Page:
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Is this massive folded skyscraper trolling New York City’s obsession with size?

March 29, 2017 by  
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New York City’s obsession with building ultra-tall, skinny skyscrapers should come as a surprise to no one. For decades, architects and developers have worked to “out-phallic” each other to seize prestige and obscene amounts of cash. New York-based Oiio Studio has had enough of the taller-is-better trend – and they’re now aiming to create the “longest skyscraper in the world” – aptly dubbed “The Big Bend” – to draw attention to the city’s absurd real estate situation. The proposed Big Bend aims to be the longest skyscraper on the globe – topping out even Dubai’s Burj Khalifa – by folding the tower in half in an inverted U-shape. Big Bend is a 4,000-foot-tall paperclip-shaped skyscraper that would loom over the towers along New York City’s Billionaire’s Row . The plans evoke an ultra-modern atmosphere with images of top-hatted rich men taking center stage in the renderings. According to the architects, the “bendy” design responds to the city’s uber-tall skyscrapers , which have been criticized for “bending” building codes and using their height to command exorbitant prices. Related: World’s tallest timber skyscraper proposed for London The building proposal for the Big Bend reads, “We usually learn about the latest tallest building and we are always impressed by its price per square foot. It seems that a property’s height operates as a license for it to be expensive. New York City’s zoning laws have created a peculiar set of tricks trough which developers try to maximize their property’s height in order to infuse it with the prestige of a high rise structure. But what if we substituted height with length? What if our buildings were long instead of tall? If we manage to bend our structure instead of bending the zoning rules of New York we would be able to create one of the most prestigious buildings in Manhattan.” In an interview with Quartz , Oiio’s Ioannis Oikonomou explains that the project aims “to raise awareness on the extreme law-bending that the emergence of such structures requires by proposing an even more extreme, yet achievable, scenario.” The fact that the design is feasible is what makes the Big Bend design even more intriguing. With current high-tech engineering and elevators that can move horizontally as well as vertically, the U-shaped tower could potentially be built – and it even complies with current NYC zoning laws. “There is nothing particularly demanding that has not been already tested within existing high-rise structures,” Oikonomou says. If fact, if the skyscraper design came to fruition, its size would overtake Dubai’s Burj Khalifa , which at 2,722 feet, is the world’s tallest (and longest) building. + Oiio Studio Via CNN Imags via Oiio Studio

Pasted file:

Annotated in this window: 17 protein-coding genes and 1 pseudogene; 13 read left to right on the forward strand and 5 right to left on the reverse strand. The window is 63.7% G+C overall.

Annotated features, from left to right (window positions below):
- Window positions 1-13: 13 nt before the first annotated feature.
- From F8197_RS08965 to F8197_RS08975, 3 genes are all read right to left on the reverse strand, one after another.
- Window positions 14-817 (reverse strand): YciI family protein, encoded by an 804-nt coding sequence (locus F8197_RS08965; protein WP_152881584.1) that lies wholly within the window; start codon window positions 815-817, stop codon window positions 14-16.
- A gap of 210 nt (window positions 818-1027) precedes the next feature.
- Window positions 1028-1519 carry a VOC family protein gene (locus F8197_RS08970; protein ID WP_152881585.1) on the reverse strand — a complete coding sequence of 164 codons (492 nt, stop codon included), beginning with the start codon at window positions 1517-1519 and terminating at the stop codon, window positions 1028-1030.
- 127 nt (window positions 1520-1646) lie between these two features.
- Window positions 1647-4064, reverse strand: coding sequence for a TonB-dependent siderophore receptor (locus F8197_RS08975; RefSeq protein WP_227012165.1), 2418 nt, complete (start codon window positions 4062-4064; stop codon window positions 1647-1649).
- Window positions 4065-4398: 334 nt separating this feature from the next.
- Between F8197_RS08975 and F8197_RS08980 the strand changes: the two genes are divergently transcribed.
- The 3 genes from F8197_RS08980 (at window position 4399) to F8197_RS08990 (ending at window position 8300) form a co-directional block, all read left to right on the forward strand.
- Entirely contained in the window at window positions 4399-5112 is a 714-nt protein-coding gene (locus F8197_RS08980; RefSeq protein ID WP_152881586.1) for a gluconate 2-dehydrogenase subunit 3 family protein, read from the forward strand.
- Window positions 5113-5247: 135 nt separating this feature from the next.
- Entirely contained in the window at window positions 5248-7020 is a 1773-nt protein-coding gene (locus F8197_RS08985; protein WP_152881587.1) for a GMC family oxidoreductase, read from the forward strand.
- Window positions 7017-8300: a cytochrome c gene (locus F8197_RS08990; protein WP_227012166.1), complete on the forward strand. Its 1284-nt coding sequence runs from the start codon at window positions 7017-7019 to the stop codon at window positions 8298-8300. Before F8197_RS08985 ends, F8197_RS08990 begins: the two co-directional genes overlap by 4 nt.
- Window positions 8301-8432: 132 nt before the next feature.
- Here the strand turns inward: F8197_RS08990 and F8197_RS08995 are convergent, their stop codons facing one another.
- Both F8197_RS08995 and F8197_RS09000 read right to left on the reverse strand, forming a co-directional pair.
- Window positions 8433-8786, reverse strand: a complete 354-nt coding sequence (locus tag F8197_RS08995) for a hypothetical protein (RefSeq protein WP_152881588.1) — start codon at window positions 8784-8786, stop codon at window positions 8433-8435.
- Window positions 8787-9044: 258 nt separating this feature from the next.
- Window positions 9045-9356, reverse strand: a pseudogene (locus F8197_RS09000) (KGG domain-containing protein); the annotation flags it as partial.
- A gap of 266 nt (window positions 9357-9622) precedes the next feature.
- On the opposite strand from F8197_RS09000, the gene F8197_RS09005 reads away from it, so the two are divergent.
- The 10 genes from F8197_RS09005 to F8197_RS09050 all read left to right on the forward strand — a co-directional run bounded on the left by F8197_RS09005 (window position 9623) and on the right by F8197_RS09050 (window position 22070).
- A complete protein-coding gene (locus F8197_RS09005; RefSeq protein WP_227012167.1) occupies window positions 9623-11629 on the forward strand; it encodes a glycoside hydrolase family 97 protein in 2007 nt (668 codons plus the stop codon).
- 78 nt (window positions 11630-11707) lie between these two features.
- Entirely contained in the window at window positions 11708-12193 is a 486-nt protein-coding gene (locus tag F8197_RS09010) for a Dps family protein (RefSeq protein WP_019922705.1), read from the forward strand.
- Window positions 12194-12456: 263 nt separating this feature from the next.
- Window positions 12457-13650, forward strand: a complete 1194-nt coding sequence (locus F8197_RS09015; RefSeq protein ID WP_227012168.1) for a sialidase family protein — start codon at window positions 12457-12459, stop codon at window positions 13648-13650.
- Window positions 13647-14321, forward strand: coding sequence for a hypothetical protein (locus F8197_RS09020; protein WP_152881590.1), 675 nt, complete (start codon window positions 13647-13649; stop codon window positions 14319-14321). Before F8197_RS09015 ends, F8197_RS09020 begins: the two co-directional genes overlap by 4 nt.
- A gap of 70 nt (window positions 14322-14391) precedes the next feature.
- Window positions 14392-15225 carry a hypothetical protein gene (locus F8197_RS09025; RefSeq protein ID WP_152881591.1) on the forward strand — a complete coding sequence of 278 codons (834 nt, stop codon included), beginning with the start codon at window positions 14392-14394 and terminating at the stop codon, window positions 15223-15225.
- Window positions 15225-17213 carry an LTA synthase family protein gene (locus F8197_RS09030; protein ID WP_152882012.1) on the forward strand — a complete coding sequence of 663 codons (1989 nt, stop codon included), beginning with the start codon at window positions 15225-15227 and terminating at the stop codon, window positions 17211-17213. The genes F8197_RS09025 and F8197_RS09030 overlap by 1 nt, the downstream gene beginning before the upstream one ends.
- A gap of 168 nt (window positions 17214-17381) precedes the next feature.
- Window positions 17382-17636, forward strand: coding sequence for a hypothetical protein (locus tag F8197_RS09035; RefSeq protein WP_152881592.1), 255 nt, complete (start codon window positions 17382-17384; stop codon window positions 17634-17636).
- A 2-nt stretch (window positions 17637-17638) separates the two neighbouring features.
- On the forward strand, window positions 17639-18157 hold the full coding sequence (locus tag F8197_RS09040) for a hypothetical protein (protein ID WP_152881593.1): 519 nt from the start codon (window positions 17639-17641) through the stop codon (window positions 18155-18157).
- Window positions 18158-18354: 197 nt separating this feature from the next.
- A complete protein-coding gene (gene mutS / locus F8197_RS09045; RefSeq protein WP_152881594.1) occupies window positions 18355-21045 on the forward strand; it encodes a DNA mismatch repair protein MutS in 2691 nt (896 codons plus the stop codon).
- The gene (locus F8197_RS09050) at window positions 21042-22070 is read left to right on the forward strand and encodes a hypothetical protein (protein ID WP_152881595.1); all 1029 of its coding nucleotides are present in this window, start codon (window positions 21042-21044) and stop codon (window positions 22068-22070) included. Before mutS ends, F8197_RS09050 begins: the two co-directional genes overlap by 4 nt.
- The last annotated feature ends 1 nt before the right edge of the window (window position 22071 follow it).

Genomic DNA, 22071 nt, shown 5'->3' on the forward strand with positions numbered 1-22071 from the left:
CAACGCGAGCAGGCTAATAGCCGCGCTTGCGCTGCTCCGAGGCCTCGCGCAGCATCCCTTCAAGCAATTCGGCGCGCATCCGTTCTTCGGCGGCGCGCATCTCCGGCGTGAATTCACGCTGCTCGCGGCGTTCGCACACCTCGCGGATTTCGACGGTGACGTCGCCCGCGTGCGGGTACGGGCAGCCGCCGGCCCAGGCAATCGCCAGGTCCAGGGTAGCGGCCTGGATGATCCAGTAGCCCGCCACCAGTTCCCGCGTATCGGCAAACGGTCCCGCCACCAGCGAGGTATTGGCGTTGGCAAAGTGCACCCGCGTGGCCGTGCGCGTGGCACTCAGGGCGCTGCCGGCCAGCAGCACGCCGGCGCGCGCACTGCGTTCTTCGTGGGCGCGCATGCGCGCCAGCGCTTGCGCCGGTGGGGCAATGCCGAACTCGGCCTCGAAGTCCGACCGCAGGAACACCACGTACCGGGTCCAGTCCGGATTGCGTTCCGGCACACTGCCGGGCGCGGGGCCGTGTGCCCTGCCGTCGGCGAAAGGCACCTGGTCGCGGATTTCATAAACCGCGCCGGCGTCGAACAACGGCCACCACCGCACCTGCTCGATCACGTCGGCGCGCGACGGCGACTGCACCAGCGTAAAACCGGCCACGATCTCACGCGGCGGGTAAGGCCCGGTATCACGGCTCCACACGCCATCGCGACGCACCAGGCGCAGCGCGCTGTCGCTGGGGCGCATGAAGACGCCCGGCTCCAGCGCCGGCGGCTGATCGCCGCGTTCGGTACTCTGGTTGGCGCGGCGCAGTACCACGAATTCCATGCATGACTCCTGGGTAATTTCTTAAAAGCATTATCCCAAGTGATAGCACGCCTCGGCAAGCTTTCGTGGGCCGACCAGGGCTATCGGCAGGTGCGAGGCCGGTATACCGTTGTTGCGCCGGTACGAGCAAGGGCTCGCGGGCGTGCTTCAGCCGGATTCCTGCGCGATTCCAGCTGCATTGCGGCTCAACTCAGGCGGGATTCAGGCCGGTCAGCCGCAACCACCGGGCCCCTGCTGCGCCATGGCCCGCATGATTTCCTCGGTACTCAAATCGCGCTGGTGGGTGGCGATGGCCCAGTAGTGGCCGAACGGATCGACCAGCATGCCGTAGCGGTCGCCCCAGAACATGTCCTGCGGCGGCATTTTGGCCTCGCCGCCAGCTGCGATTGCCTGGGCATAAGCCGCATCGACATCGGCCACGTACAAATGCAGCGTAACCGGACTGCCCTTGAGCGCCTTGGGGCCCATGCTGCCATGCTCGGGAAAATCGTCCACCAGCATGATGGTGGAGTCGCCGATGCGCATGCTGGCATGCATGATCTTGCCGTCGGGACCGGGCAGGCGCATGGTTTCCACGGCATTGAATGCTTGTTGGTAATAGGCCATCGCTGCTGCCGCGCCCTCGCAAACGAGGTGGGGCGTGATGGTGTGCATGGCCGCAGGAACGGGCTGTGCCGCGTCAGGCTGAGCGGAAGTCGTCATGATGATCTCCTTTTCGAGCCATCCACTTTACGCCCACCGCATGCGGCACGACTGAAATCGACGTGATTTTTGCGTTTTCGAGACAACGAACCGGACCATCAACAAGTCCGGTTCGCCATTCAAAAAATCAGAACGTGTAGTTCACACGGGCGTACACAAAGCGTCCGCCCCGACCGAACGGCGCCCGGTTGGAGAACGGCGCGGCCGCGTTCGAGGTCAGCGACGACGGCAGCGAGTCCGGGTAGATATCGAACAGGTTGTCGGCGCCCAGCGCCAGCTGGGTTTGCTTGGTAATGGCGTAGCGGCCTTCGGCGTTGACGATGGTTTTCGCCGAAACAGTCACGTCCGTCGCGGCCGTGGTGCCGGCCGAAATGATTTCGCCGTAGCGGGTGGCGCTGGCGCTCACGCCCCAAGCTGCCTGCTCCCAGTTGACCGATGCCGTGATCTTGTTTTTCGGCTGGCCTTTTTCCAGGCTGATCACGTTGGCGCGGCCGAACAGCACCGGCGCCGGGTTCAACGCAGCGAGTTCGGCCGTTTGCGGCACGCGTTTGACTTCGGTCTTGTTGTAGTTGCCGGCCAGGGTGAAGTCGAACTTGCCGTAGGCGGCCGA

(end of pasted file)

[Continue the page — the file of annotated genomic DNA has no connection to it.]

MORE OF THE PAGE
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Is this massive folded skyscraper trolling New York City’s obsession with size?

Dubai’s crazy rotating wind-powered skyscraper is actually being built

February 21, 2017 by  
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The modern world is full of unique, eye-catching buildings – but an upcoming Dubai skyscraper is about to put a new spin on the field of architecture. We’ve reported before on Israeli-Italian architect David Fisher ‘s crazy rotating Dynamic Tower – and now it looks like the 1,375-foot-tall high-rise is finally becoming a reality. Solar panels will be installed on the roof, and 48 individual wind turbines will be hidden in between the floors to provide power. According to the architect, the building will generate up to 10 times more energy than it will use. Proposed by Fisher almost a full decade ago, the project was supposed to break ground in 2010, but was put on hold due to planning obstructions and design changes. Now, seven year later, it looks like the project has finally been given the green light. https://youtu.be/jEYZ-ylelbg The Dynamic Tower will have 80 floors that are capable of rotating a full 360 degrees, letting tenants and hotel guests select their own personal views via voice command. However, even more impressive than the unique twisting feature is the project’s sustainability profile – the entire building will be powered by sun and wind energy. The apartments will offer the ultimate in luxury living – at a staggering price tag of 30 million dollars. The “beyond star rating” building will offer swimming pools, garden space, a fitness center, and even a car lift that transports cars outside individual residences. + David Fisher Via Mirror Images via David Fisher/Dynamic Architecture